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Posted July 8th, 2021 in Top Stories, Legal Insights with Tags , ,

Presidential Executive Order Targets Non-Compete Agreements

On July 8, 2021, President Biden announced that he would issue an Executive Order (EO) calling on the Federal Trade Commission (FTC) to adopt rules curtailing the use of non-compete agreements. While the announcement offers few details so far, questions remain about the FTC’s legal authority to regulate non-competes in the manner sought by President Biden. One can assume the EO will be consistent with the Obama Administration’s initiative on non-competes, which:

  • focused on banning non-competes only for low-wage earners,
  • sought improved transparency in the use of non-competes, and
  • encouraged courts to void overly broad non-competes rather than rewrite them.

In pushing the initiative, however, the Obama Administration specifically recognized that employers could protect their trade secrets.

President Biden’s announcement should be considered alongside ongoing activity by the Department of Justice (DOJ). Like President Biden’s plans with the FTC, the DOJ has scrutinized (under anti-trust laws) employee no-poach and no-hire agreements between competitors and initiated civil and criminal actions.

In light of President Biden’s anticipated EO, we recommend the following immediate steps:

  1. Avoid no-poaching. Take care in reaching agreements with other companies that prohibit the poaching or hiring of employees. Those agreements should be carefully considered and drafted to be reasonably connected to a broader legitimate business concern to avoid anti-trust liability.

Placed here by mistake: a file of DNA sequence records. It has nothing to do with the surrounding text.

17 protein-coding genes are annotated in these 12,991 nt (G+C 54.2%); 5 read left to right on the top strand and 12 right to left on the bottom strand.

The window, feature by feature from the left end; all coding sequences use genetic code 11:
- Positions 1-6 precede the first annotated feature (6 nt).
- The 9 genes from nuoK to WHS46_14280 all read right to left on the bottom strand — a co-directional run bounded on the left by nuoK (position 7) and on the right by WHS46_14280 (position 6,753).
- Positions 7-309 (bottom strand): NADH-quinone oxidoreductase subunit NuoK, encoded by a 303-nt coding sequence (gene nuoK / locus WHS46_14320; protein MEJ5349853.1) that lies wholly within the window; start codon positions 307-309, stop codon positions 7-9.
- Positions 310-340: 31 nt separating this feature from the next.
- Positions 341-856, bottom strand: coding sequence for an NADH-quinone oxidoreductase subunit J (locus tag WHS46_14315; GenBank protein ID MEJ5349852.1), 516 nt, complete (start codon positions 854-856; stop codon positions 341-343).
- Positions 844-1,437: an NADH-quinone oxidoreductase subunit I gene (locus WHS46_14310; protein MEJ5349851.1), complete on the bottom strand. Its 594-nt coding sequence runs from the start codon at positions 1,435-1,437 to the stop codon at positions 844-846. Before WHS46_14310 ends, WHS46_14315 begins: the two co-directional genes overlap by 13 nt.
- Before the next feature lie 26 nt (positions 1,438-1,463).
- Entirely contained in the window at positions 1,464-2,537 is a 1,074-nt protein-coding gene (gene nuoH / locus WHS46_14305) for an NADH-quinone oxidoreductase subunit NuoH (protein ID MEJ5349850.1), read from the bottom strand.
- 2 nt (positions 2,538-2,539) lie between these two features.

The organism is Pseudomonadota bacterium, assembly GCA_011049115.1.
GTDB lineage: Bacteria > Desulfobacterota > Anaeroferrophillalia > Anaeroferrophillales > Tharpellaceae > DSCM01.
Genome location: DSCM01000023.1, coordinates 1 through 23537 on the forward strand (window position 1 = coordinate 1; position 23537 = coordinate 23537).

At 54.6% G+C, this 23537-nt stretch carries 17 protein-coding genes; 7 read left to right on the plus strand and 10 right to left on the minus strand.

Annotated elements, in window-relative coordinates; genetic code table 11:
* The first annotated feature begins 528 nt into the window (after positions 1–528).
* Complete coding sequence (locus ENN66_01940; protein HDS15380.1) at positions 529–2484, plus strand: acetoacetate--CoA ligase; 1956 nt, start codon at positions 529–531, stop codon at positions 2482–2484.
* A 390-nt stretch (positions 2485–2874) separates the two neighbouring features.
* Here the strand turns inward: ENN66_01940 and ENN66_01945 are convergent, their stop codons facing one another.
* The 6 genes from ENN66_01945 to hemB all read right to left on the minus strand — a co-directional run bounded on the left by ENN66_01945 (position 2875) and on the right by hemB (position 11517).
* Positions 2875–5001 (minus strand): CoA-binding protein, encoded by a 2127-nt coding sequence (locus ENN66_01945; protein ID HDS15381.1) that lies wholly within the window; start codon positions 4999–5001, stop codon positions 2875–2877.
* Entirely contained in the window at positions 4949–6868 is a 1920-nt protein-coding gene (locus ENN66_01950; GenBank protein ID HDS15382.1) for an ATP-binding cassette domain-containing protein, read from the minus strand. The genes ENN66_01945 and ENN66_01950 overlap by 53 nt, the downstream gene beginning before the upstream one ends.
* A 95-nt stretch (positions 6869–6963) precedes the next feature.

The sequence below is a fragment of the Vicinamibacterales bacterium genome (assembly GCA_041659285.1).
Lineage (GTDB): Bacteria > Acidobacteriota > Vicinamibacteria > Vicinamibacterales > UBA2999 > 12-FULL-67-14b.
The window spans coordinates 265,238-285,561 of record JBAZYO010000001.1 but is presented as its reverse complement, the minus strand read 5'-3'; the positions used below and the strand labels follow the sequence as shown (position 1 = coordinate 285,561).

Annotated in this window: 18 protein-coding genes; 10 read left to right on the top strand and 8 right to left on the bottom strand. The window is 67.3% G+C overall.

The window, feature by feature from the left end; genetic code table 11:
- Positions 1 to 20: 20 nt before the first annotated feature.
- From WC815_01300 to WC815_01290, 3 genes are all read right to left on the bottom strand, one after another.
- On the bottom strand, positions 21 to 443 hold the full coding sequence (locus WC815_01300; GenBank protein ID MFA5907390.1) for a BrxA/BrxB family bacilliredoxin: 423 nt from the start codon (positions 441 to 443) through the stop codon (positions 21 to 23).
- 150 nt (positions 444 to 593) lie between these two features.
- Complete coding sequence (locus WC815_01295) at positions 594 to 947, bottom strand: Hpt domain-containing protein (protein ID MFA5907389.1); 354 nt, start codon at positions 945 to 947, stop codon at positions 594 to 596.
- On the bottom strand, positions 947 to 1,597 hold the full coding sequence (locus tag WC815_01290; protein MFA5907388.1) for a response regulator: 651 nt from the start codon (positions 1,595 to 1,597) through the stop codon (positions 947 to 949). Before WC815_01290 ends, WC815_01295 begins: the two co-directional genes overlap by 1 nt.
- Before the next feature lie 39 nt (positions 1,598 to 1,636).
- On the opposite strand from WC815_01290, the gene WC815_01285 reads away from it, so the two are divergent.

2. One size does not fit all. Avoid one-size-fits-all restrictive covenants agreements that contain the same restrictions for all levels of employees. Instead, non-competes should be targeted to higher-level executives, customer non-solicits should be targeted to customer-facing employees, and non-disclosure prohibitions can be broadly applied.
  3. Protect trade secrets. Tie non-compete restrictions to the protection of trade secrets by having employees agree that those protections are the reasons the restrictions are necessary and legitimate.
  4. Allow reformation. Include express agreements to allow courts to sever unenforceable provisions and reform overbroad restrictions.
  5. Narrow non-competes. Avoid any restrictions that prohibit future work “in any capacity,” as courts routinely strike those as too broad.

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